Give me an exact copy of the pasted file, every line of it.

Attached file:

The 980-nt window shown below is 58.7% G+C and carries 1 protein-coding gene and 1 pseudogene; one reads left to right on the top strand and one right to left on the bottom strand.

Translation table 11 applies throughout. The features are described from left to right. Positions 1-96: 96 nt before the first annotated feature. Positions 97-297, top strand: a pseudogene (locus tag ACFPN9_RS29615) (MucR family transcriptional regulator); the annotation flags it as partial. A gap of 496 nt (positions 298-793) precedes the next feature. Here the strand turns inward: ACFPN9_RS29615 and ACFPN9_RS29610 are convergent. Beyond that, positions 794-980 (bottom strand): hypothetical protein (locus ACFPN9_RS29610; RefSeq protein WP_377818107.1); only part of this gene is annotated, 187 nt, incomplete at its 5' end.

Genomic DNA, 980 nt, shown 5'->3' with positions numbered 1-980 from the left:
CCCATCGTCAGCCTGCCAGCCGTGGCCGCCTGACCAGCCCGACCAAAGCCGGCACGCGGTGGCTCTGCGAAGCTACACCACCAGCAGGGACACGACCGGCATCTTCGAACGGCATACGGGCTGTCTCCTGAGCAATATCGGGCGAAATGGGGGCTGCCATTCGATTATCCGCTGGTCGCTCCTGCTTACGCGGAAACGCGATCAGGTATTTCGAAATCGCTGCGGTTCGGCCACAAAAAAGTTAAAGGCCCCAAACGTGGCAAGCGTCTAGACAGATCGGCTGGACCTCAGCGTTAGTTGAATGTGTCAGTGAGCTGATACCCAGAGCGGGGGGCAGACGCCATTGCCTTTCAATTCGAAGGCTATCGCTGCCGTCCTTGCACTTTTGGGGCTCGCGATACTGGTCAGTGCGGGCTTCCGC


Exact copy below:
The 980-nt window shown below is 58.7% G+C and carries 1 protein-coding gene and 1 pseudogene; one reads left to right on the top strand and one right to left on the bottom strand.

Translation table 11 applies throughout. The features are described from left to right. Positions 1-96: 96 nt before the first annotated feature. Positions 97-297, top strand: a pseudogene (locus tag ACFPN9_RS29615) (MucR family transcriptional regulator); the annotation flags it as partial. A gap of 496 nt (positions 298-793) precedes the next feature. Here the strand turns inward: ACFPN9_RS29615 and ACFPN9_RS29610 are convergent. Beyond that, positions 794-980 (bottom strand): hypothetical protein (locus ACFPN9_RS29610; RefSeq protein WP_377818107.1); only part of this gene is annotated, 187 nt, incomplete at its 5' end.

Genomic DNA, 980 nt, shown 5'->3' with positions numbered 1-980 from the left:
CCCATCGTCAGCCTGCCAGCCGTGGCCGCCTGACCAGCCCGACCAAAGCCGGCACGCGGTGGCTCTGCGAAGCTACACCACCAGCAGGGACACGACCGGCATCTTCGAACGGCATACGGGCTGTCTCCTGAGCAATATCGGGCGAAATGGGGGCTGCCATTCGATTATCCGCTGGTCGCTCCTGCTTACGCGGAAACGCGATCAGGTATTTCGAAATCGCTGCGGTTCGGCCACAAAAAAGTTAAAGGCCCCAAACGTGGCAAGCGTCTAGACAGATCGGCTGGACCTCAGCGTTAGTTGAATGTGTCAGTGAGCTGATACCCAGAGCGGGGGGCAGACGCCATTGCCTTTCAATTCGAAGGCTATCGCTGCCGTCCTTGCACTTTTGGGGCTCGCGATACTGGTCAGTGCGGGCTTCCGC